Tipplers Tales

From Wikipedia, the free encyclopedia
Jump to: navigation, search
Tipplers Tales
Studio album by Fairport Convention
Released May 1978
Recorded February 1978
Studio Chipping Norton Recording Studios, Oxfordshire.
Genre Folk rock
Length 36:26
Label Vertigo 9102022
Producer Fairport Convention
Fairport Convention chronology
The Bonny Bunch of Roses
Tipplers Tales
Farewell Farewell
Professional ratings
Review scores
Source Rating
Allmusic 3/5 stars[1]

Tipplers Tales is the 13th studio album by Fairport Convention, released in 1978; recorded in only ten days,[2] it was the last album the band recorded for Vertigo. Simon Nicol later wrote

"We secured a deal with Vertigo, the one that ended up with them paying us not to make records. It seemed a novelty, like that Marx Brothers line: "How much for you NOT to rehearse?" "Oh, you can't afford it." We did Bonny Bunch and Tipplers Tales then didn't make the other four contracted albums" [3]

Dave Pegg later said

"It wasn't a great deal of money. It was about £30,000. It was the first time we had ever made money out of music. We got like £7,000 each. It was more money than we'd ever had in our lives. This was back in '78 and it enabled us to split up."[2]

Tipplers Tales was described by Allmusic as "not a concept album, even though alcohol is a recurrent motif in many of the traditional numbers",[4] but nonetheless "doing what the band members do best – taking some fine old traditional English jigs, reels, and traditional narratives and putting their own distinctive folk-rock stamp on them".[4] Following the release of Tippler's Tales, Fairport Convention did not record for the following seven years until the Gladys' Leap album in 1985.[4][5]

Several of the traditional folk songs had previously been recorded by A. L. Lloyd accompanied by Dave Swarbrick. The version of "John Barleycorn" here is close to the version recorded by Traffic, as Steve Winwood had been taught the song by The Watersons.[6] The tune is based on "Wir Pflügen" by Johann Schultz, better known as "We Plough the Fields and Scatter", an old English harvest festival hymn.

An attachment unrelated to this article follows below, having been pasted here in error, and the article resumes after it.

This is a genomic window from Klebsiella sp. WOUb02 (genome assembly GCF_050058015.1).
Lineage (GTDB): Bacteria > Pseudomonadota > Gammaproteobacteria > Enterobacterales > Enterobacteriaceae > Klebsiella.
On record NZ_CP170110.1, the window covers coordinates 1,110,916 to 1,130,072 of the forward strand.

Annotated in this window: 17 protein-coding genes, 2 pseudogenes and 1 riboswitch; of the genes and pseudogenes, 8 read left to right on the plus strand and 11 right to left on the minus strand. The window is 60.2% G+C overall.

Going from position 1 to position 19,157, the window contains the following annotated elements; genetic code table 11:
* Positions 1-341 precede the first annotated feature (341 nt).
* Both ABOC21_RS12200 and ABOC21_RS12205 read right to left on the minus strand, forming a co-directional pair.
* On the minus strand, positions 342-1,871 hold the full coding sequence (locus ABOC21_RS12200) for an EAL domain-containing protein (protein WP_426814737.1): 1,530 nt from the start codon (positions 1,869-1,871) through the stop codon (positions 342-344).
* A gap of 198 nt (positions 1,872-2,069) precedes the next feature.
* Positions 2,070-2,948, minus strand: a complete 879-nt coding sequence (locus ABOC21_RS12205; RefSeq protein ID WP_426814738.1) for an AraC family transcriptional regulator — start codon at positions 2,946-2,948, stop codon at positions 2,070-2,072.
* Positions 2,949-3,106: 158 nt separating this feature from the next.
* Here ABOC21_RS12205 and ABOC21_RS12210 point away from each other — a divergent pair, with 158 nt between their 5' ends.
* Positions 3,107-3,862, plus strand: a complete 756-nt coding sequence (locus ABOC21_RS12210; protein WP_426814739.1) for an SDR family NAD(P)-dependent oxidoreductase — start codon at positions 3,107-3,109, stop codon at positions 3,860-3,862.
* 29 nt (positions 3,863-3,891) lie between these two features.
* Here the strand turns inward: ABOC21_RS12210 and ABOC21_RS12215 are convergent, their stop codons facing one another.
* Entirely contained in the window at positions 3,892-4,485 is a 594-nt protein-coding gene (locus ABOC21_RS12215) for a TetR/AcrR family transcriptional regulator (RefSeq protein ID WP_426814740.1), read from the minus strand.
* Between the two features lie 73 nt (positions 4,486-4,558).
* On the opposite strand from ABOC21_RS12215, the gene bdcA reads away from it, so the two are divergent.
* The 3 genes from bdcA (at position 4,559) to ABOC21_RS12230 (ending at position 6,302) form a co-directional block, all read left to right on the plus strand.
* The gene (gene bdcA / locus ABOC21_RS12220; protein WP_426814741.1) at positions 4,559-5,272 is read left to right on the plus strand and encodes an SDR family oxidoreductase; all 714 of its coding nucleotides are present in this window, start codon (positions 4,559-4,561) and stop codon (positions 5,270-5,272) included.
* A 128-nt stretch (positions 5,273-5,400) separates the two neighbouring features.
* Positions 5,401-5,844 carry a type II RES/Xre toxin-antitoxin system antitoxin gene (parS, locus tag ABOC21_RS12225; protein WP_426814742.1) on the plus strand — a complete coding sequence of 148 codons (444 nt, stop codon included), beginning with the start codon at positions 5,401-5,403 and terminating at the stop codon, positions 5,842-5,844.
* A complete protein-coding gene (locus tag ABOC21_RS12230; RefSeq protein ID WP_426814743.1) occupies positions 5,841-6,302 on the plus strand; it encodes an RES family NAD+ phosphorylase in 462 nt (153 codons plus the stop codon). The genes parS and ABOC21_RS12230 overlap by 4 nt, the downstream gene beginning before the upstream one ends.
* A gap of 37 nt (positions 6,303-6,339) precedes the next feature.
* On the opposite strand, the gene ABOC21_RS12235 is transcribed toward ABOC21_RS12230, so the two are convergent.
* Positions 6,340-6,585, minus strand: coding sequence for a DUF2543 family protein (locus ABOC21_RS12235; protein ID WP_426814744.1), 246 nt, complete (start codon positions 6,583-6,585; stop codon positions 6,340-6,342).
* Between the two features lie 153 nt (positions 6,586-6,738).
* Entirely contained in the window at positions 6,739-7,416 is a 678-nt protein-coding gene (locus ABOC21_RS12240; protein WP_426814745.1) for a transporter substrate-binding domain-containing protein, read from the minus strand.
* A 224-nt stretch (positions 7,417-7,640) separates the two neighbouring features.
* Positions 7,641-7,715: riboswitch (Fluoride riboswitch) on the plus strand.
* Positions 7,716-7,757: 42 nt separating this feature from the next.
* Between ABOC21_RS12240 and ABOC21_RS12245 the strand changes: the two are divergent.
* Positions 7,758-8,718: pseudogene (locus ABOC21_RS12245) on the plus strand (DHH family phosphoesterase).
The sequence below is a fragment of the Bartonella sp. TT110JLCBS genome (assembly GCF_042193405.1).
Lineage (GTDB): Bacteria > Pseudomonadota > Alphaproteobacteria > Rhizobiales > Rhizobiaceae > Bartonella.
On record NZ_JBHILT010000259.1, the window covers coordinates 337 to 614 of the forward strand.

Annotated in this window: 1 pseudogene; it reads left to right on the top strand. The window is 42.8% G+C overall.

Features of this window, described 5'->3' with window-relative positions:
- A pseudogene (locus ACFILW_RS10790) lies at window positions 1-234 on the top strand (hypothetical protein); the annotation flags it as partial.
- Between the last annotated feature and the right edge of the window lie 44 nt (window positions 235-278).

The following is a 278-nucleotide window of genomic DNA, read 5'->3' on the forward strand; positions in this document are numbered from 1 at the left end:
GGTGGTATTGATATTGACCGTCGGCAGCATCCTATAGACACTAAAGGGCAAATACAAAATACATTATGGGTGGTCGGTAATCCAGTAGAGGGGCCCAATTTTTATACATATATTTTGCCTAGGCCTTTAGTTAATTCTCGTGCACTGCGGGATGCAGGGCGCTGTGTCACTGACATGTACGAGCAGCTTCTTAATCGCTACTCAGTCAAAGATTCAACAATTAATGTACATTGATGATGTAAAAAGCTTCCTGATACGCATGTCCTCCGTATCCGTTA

Track listing[edit]

All tracks credited as "Traditional" unless otherwise stated

Side one[edit]

  1. "Ye Mariners All" (including "Bottom of the Punch Bowl" / "East Nuke of Fyfe")[7] – 4:29
  2. "Three Drunken Maidens"[8] – 2:46
  3. "Jack O'Rion" (Including "Turnabout" / "Tiree" / "Miss Stevenson's" / "Do It Again" / "March of the Last" / "Turnabout") – 11:04[9][10]

Side two[edit]

  1. "Reynard the Fox" – 3:02
  2. "Lady of Pleasure" (Allan Taylor) – 2:34
  3. "Bankruptured" (Dave Pegg) – 1:55
  4. "The Widow of Westmorland" – 3:23[11]
  5. "The Hair of the Dogma" (Dave Pegg) – 1:48
  6. "As Bitme" (Dave Pegg, Bruce Rowland) – 1:40
  7. "John Barleycorn" – 4:39


Fairport Convention[edit]


  • Barry Hammond – engineer

Release history[edit]


  1. ^ Allmusic review
  2. ^ a b "Innerviews: Fairport Convention – Come All Ye – Dave Pegg". www.innerviews.org. Retrieved 18 November 2009. 
  3. ^ "History: Simon Nicol writes about Fairport – Fairport Convention's official website". www.fairportconvention.com. Retrieved 18 November 2009. 
  4. ^ a b c "Tippler's Tales – Overview". www.allmusic.com. Retrieved 18 November 2009. 
  5. ^ [Tipplers Tales at AllMusic "Fairport Convention – Discography – Main Albums"] Check |url= value (help). www.allmusic.com. Retrieved 18 November 2009. 
  6. ^ "John Barleycorn". www.informatik.uni-hamburg.de. Retrieved 18 November 2009. 
  7. ^ Collected in 1907 and previously recorded separately by A. L. Lloyd and Martin Carthy "Ye Mar'ners All". www.informatik.uni-hamburg.de. Retrieved 18 November 2009. 
  8. ^ An ancient song, over 200 years old when recorded by A. L. Lloyd "The Drunken Maidens". www.informatik.uni-hamburg.de. Retrieved 18 November 2009. 
  9. ^ The main track is a version of the Child Ballad "Glasgerion" "The Child Ballad Collection". members.chello.nl. Retrieved 18 November 2009. 
  10. ^ A previous version by A. L. Lloyd had featured Dave Swarbrick's violin-playing."Jack Orion". www.informatik.uni-hamburg.de. Retrieved 18 November 2009. 
  11. ^ Another prior collaboration between Lloyd and Swarbrick. Lloyd suggested in his sleevenotes that Francis Child refused to include this song in his collection due to its bawdiness."The Widow of Westmoreland's Daughter". www.informatik.uni-hamburg.de. Retrieved 18 November 2009. 
  12. ^ "Fairport Convention: The Bonny Bunch of Roses". www.informatik.uni-hamburg.de. Retrieved 18 November 2009.